and the
Citizens Economic Research Foundation

Barbara's Column
July #5

Books on birds, imperialism and travel for summer reading
by Barbara Anderson

The Eagle-Tribune
Thursday, July 30, 2008

By the time you read this, the Legislature will be preparing to depart the Statehouse until after the November election, giving those few with an opponent plenty of free time to campaign while their challengers have to work for a living. This seems unfair; but not being a candidate myself, I'm not complaining. I'm just glad they're gone, so I can spend more time in the hammock.

Right now, I am reading six books. They are different categories because if they were all fiction, I'd forget which character was in which plot as I skipped around.

At my age, it's hard enough to remember if I've already read the book. Chip and I book-shop together for his favorite category, crime or international thrillers, because it takes two of us to decide if the plot is familiar. We're like this with TV movies, too.

We've finished all the Nelson DeMille novels. They came recommended by Joyce, the phlebotomist from our medical group, and are, in our opinion, the best of the crime tales. And the best of DeMille is "The Gold Coast," whose protagonist is a Yankee lawyer who makes me think of Bill Weld. A mob leader, who reminds us of Tony Soprano, moves next door in their exclusive Long Island community and ...

Joyce also recommended Harlan Coben, especially the Myron Bolitar series; and in return, we took her the Jack Reacher series by Lee Child.

I just got her started on Nevada Barr. We're caught up with Dennis Lehane paperbacks, and by next week I'll be ready to begin the one Michael Connelly book we haven't yet read; got it in hardcover at the Salem News book sale this spring. Also found excellent reading for women by Maeve Binchy and Anne Rivers Siddons there, which Chip doesn't share.

I picked up this week's fiction at a yard sale Saturday; couldn't wait to read "Big Trouble" by Dave Barry. As when I am reading Carl Hiaasen, you may hear me laughing out loud. Or, I could be laughing at Ann Coulter's "How to Talk to a Liberal," which I also found at the Salem News sale. I'm looking forward to Brunonia Berry's "The Lace Reader," set in Salem, too.

A serious version of Coulter is "The Liberal Mind: The Psychological Causes of Political Madness" by Lyle H. Rossiter Jr., M.D., which activist friends gave me. Someone also gave me "Islamic Imperialism: A History" by Efraim Karsh that I am reading, because I don't know as much as I should about Middle East history. Just reading the Bible and "Exodus" in 1962, and seeing "Lawrence of Arabia" three times, doesn't provide enough information for today's world.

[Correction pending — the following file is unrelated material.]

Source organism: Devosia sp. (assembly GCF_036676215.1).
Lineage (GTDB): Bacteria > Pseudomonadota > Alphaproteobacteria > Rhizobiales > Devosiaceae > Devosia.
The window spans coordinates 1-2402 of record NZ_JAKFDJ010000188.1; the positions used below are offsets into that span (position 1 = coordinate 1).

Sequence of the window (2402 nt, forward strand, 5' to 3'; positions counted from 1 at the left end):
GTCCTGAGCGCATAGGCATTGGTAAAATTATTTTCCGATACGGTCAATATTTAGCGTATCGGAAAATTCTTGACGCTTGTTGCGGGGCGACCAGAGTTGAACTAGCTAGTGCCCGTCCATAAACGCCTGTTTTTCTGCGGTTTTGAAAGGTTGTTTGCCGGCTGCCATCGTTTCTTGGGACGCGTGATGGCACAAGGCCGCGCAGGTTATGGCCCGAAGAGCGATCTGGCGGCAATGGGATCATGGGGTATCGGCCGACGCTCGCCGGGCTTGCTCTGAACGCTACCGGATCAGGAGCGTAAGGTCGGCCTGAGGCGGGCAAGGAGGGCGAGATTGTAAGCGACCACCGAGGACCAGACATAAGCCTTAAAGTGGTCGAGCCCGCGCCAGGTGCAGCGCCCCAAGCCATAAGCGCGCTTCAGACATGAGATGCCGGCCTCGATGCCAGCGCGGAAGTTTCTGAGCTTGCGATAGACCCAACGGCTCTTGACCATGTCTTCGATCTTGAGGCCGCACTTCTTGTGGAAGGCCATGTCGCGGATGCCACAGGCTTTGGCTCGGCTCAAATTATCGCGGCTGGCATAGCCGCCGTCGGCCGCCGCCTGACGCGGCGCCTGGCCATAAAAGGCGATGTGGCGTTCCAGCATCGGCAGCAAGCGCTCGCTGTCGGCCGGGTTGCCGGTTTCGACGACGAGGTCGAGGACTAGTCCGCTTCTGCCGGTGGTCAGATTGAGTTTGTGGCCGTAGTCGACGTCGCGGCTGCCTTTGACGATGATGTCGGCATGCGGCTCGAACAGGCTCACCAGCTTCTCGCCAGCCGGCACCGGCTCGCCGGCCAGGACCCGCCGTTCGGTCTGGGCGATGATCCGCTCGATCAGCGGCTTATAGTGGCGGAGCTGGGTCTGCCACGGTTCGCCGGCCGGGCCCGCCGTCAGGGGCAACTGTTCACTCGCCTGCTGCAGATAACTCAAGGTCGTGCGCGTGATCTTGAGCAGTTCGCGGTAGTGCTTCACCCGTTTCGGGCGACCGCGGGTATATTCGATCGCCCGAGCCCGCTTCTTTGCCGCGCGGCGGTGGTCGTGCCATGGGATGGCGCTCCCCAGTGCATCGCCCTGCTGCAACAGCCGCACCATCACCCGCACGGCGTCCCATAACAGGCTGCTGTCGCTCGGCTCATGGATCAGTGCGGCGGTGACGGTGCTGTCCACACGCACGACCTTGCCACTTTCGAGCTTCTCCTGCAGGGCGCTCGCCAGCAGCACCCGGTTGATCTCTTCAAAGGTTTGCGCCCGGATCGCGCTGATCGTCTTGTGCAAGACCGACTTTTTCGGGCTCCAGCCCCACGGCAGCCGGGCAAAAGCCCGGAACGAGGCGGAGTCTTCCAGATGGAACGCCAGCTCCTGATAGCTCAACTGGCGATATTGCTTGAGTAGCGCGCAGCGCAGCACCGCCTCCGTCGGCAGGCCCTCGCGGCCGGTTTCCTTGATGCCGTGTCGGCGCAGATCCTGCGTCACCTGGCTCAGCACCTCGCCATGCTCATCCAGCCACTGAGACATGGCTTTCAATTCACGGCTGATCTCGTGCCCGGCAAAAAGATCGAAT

A neighbor lent me two books last week. One is a funny, delightful gift for birdwatchers: "Why Don't Woodpeckers Get Headaches and Other Bird Questions You Know You Want to Ask" by Cape Cod's Mike O'Connor. Ten years ago, I barely knew a mockingbird from a catbird, but then Chip Ford moved in next door. When he isn't fighting big government or sailing on his Catalina 22, he is filling his several bird feeders; our adjoining yards are like an aviary.

I've never read autobiographies but am enthralled by Beryl Markham's "West with the Night." One minute I am in my hammock listening to birdsong, and the next I am in East Africa, listening to the lion's roar, and then flying solo across the Atlantic. This was written the year before I was born, reprinted in 1983, but considering that Hemingway called it "a really bloody wonderful book," it might still be available.

In case you wonder how I find time for all this reading, I sprained my ankle last month and am still obeying my doctor's instructions to elevate it as much as possible. Unless he sends me a telegram saying, "Stop"; I intend to follow that prescription until Labor Day.

I work in between elevating, which at night is done while catching up with the first season of "Mad Men" in my recliner. Like "The Sopranos," this is a mind-altering series. Now I understand what the feminist and anti-smoking movements were all about. I guess I missed a lot while I had my nose in a book. No more nostalgia about the good old days for me!

Yes, I've been reading like this since I was a kid. My son Lance (named from "Tales of King Arthur") is a reader too. When I visited in June, he gave me "The Tortilla Curtain" by T. Coraghessan Boyle, sort of an illegal immigrant version of Tom Wolfe's "Bonfire of the Vanities." I then read "Half Asleep in Frog Pajamas" by Tom Robbins, who both Lance and I consider the greatest contemporary American author.

This summer, while my grandson rides his bike and reads the Spiderman comics I send, my granddaughter is reading novels. I've been mailing her the Bobbsey Twins and Nancy Drew books from my childhood; but, at age 7, she is finishing the sixth Harry Potter book instead.

I told her I enjoy a series more if I alternate it with different kinds of books; she said she is also reading something called Lemony Snicket. Hey, Maya, send it to me when you're done!

Barbara Anderson is executive director of Citizens for Limited Taxation. Her column appears weekly in the Salem News and other Eagle Tribune newspapers; bi-weekly in the Tinytown Gazette; and occasionally in the Lowell Sun, Providence (RI) Journal and other newspapers.